See the News archive for news from previous years.
This report by the NSW Ombudsman, tabled in Parliament on 31 January 2013, has called for urgent action to address a chronic failure to fill vacant positions, improve the effectiveness of government service delivery and strengthen the accountability of government agencies and NGOs, especially in high-need locations in remote parts of the state. The report is the fourth in a series completed as part of the Ombudsman’s three year audit of the implementation of the Interagency Plan to Tackle Child Sexual Assault in Aboriginal Communities. Its 93 recommendations focus on improving systems and services to respond to Aboriginal child sexual abuse, and to address disadvantage in Aboriginal communities more broadly.
The report and media release are available on the NSW Ombudsman’s website www.ombo.nsw.gov.au:
- Report to Parliament: Responding to child sexual assault in Aboriginal communities, 2012
- Media release: Ombudsman calls for better and more effective action on Aboriginal child sexual abuse
Copies of the other public reports in the series are also available on the NSW Ombudsman’s website:
- Special report to Parliament: Addressing Aboriginal disadvantage - the need to do things differently, 2011
- Special report to Parliament: Inquiry into service provision to the Bourke and Brewarrina communities, 2010
New Report by Deloitte Access Economics: Economic Analysis for Aboriginal and Torres Strait Islander Offenders: Prison vs Residential Treatment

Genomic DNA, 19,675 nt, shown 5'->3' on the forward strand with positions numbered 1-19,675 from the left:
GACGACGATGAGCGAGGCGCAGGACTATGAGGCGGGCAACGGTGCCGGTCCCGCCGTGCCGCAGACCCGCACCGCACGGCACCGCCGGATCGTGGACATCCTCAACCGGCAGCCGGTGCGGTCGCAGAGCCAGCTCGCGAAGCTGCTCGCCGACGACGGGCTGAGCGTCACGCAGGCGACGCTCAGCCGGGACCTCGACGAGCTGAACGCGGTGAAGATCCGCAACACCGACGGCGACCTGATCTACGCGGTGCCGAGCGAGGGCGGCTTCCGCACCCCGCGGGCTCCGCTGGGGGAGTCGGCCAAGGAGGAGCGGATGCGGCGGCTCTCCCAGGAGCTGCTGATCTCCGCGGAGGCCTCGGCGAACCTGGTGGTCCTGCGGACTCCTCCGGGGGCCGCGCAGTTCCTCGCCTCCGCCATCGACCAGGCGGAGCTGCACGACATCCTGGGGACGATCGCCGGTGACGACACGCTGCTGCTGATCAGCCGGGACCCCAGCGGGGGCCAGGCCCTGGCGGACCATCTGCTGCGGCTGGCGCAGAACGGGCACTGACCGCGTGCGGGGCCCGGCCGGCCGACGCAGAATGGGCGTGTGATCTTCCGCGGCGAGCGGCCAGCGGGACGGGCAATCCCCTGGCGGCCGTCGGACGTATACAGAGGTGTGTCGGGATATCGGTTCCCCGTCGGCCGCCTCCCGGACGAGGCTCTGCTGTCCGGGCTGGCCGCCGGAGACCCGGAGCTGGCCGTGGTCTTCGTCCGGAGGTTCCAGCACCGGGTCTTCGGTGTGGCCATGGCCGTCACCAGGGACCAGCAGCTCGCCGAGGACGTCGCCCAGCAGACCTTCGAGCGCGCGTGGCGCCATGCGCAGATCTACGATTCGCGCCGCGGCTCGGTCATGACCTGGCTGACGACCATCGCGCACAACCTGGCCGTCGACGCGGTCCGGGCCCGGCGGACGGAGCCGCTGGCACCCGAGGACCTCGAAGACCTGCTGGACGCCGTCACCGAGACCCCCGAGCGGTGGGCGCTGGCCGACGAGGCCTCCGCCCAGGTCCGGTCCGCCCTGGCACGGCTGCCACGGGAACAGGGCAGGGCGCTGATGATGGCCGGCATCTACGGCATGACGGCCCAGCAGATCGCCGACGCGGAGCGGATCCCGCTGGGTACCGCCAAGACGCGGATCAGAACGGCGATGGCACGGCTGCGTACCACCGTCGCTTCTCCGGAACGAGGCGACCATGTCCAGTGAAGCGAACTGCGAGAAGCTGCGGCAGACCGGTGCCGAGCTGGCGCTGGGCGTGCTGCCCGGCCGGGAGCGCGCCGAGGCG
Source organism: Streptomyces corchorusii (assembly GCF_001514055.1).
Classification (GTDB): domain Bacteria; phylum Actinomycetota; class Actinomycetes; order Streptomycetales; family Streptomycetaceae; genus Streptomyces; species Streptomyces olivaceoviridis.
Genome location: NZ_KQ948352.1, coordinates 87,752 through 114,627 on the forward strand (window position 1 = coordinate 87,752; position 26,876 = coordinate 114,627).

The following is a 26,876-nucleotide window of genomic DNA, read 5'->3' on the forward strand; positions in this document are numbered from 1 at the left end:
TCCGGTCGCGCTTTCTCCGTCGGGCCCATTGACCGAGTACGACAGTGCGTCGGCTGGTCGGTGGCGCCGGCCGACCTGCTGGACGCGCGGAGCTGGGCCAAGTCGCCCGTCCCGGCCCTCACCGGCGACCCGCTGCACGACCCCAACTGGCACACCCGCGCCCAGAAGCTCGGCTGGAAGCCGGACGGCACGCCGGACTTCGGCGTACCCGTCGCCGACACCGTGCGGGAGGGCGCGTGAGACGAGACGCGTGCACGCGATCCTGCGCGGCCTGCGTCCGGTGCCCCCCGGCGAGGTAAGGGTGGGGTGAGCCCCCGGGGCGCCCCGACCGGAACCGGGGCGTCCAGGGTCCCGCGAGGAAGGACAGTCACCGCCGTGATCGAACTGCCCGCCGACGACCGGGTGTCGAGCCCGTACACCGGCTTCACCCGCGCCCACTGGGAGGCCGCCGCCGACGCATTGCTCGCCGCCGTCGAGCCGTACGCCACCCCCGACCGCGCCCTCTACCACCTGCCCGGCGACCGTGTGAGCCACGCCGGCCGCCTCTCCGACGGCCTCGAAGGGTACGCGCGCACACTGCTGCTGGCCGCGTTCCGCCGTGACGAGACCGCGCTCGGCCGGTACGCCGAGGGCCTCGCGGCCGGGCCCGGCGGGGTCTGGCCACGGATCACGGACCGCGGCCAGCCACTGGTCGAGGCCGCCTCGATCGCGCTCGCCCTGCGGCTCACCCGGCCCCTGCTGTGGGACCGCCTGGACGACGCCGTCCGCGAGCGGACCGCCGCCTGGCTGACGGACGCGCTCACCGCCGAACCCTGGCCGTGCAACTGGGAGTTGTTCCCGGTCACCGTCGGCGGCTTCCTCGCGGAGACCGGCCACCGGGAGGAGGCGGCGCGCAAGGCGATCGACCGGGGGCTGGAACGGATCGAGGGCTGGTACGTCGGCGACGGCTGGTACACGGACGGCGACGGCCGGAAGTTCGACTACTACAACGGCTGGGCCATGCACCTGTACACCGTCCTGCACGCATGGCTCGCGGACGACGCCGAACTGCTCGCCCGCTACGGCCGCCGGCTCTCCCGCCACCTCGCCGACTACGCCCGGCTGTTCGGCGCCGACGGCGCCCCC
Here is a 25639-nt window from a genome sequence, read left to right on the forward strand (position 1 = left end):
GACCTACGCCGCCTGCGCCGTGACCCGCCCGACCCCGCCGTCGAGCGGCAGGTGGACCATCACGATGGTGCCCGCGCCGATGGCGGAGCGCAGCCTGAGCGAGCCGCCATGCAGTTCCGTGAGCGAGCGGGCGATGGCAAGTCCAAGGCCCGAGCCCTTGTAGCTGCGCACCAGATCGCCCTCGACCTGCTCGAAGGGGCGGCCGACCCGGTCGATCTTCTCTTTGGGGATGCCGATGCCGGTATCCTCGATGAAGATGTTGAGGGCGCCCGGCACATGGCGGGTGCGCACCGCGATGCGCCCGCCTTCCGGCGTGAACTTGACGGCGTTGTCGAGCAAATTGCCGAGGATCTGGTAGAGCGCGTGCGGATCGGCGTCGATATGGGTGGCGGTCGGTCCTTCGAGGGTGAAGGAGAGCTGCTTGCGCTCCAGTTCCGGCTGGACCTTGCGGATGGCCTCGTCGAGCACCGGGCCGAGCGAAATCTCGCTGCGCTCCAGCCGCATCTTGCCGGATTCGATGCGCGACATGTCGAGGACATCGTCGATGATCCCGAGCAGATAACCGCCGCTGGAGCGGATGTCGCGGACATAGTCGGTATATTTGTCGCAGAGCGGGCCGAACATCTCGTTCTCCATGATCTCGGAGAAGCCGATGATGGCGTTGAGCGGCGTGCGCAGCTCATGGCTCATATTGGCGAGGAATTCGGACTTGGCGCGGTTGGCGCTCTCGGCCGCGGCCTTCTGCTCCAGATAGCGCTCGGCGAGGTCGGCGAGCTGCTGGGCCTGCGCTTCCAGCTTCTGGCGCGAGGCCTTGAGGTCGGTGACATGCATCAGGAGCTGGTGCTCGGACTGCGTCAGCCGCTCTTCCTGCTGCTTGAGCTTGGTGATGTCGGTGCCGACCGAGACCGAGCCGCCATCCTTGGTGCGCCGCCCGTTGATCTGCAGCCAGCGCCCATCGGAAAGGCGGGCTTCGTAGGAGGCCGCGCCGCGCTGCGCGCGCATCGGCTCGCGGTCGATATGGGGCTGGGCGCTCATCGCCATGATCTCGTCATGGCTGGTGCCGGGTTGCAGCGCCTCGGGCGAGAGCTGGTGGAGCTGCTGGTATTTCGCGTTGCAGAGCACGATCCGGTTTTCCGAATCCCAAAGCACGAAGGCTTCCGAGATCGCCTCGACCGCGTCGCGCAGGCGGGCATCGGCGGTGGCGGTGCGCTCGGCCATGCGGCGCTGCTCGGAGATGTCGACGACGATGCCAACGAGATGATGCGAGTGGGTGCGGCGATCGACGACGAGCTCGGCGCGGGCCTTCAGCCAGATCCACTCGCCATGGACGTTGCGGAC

This report prepared by Deloitte Access Economics for the National Indigenous Drug and Alcohol Committee of the Australian National Council on Drugs Research, examines the patterns and prevalence of Indigenous people in the prison system; outlines the impact and implications of incarceration of Indigenous people; and analyses the costs and benefits of addressing Indigenous problematic alcohol and drug use with treatment, particularly residential rehabilitation, as compared to prison.
Download the report at:
The Prime Minister reports annually on progress in Closing the Gap. This is the fifth annual report, tabled in Parliament on 6 February 2013. Progress against the safe communities building block is reported from page 113 of the Report.
Download the report at:
Findings from National Assessment of Australia's Children's Courts: Indigenous Children Receiving Harsher Sentences
A three-year study, the National Assessment of Australia's Children's Courts has found that Indigenous children, and children in regional and remote areas, are receiving harsher sentences. Key findings include: that many children are being held in remand because of a lack of options, that increased diversion from courts has meant that cases are now more complex than in the past, and there is a need for more specialist magistrates in remote/regional areas. Findings will be published in the Australian and New Zealand Journal of Criminology later in 2013.
For more information go to:
New Research from AIC: Examining Indigenous Disparity in Lower Court Imprisonment Decisions in SA & NSW